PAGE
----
A six-year-old boy of mixed race, 50% Caucasian and 50% Afro-Caribbean, presented with a six-month history of mid back pain to his family doctor. The pain occurred in the morning and in the evening, but did not limit his normal activities. The child was otherwise healthy with a normal appetite. His current medication is lactulose and sodium picosulphate. Past medical history showed that the patient had been investigated for an asymmetrical skull at the age of 10 months ( plagiocephaly). He also suffers from recurrent constipation and had an episode of rectal bleeding due to an anal ssure when he was three years old. On examination he looked thin, with no evidence of kyphosis or scoliosis and no pain in his spine with a full range of movements in back and legs. Thoracolumbar spine X-ray showed no abnormality. Baseline laboratory investigations showed that the only result outside the age-related reference ranges was aspartate aminotransferase (AST, which is offered as part of our initial patient assessment, sample 1, Table 1). Urine culture showed ,10,000 cfu/mL. The biochemist suggested that the raised AST might be exercise-induced and recommended repeat testing with creatine kinase (CK). The patient was seen again by his family doctor 12 days later still complaining of back pain. The patients mother stated that there had not been any recent fall, muscular injury or overexertion. Laboratory tests analysed on that day conrmed the presence of a raised AST (sample 2, Table 1). The patient was referred by the family doctor to the General Paediatrics Outpatient Clinic. His back pain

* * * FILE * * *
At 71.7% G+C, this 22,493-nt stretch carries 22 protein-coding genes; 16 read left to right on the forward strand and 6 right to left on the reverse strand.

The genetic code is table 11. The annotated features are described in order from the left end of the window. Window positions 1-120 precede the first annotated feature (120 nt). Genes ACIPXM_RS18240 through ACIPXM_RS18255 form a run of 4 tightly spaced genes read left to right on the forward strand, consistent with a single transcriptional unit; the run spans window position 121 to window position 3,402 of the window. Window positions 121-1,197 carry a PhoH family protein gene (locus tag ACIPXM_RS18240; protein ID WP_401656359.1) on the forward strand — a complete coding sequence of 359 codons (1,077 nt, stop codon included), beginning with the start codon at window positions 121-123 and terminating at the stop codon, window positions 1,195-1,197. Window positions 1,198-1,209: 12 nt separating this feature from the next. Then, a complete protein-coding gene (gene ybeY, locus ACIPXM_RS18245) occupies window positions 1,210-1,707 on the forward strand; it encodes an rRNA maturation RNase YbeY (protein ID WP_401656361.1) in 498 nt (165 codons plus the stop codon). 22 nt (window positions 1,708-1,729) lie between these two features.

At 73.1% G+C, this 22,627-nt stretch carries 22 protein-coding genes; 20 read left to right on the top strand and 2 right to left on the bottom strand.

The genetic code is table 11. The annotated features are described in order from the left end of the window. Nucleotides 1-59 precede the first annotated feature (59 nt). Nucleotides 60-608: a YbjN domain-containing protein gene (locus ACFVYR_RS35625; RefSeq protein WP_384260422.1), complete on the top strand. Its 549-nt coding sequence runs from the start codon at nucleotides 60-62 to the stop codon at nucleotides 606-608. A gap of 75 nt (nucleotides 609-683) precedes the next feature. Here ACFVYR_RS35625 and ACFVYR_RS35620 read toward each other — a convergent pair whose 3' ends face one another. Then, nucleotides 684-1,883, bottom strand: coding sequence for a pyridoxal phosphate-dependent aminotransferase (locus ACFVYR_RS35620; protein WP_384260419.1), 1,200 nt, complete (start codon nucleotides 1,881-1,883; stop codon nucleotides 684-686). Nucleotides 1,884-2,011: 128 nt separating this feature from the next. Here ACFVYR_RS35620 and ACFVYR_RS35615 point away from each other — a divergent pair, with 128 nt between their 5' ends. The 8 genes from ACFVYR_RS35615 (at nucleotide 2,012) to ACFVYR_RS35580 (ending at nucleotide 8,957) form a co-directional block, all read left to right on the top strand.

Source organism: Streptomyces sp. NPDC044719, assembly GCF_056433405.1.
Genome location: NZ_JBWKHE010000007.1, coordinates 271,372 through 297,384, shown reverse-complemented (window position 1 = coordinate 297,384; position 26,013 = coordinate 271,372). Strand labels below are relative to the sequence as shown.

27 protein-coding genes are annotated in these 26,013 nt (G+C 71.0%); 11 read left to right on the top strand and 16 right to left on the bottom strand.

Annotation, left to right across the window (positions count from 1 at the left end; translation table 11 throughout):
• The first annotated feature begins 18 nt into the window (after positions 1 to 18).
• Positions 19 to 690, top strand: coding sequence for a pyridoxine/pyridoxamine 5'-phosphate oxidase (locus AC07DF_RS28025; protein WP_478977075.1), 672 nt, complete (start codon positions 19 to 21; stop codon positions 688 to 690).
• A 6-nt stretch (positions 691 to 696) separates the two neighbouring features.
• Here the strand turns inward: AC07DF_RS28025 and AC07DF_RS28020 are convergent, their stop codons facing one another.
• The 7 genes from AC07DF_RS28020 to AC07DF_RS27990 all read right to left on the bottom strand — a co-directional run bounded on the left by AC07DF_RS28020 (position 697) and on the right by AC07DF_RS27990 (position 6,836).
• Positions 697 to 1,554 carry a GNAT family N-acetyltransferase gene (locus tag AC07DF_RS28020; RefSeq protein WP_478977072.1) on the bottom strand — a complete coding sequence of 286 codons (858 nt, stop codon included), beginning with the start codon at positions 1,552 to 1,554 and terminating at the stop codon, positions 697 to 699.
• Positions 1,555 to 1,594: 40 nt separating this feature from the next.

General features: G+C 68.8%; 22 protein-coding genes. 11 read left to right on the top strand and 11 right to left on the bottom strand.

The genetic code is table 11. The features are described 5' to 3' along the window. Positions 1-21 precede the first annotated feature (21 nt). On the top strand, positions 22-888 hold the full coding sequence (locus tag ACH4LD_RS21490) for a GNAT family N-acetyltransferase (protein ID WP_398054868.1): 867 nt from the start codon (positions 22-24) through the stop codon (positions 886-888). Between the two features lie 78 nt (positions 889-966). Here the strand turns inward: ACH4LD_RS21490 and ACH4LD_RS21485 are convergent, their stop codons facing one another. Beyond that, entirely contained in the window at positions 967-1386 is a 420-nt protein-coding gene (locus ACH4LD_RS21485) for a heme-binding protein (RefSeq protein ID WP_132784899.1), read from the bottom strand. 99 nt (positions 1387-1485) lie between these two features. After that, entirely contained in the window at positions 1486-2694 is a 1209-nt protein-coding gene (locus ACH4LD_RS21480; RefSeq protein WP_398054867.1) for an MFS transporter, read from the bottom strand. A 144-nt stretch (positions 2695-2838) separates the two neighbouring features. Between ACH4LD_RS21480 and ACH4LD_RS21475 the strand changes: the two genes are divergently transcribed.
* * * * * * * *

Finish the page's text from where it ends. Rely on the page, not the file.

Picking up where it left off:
Annals of Clinical Biochemistry 2008; 45: 320 322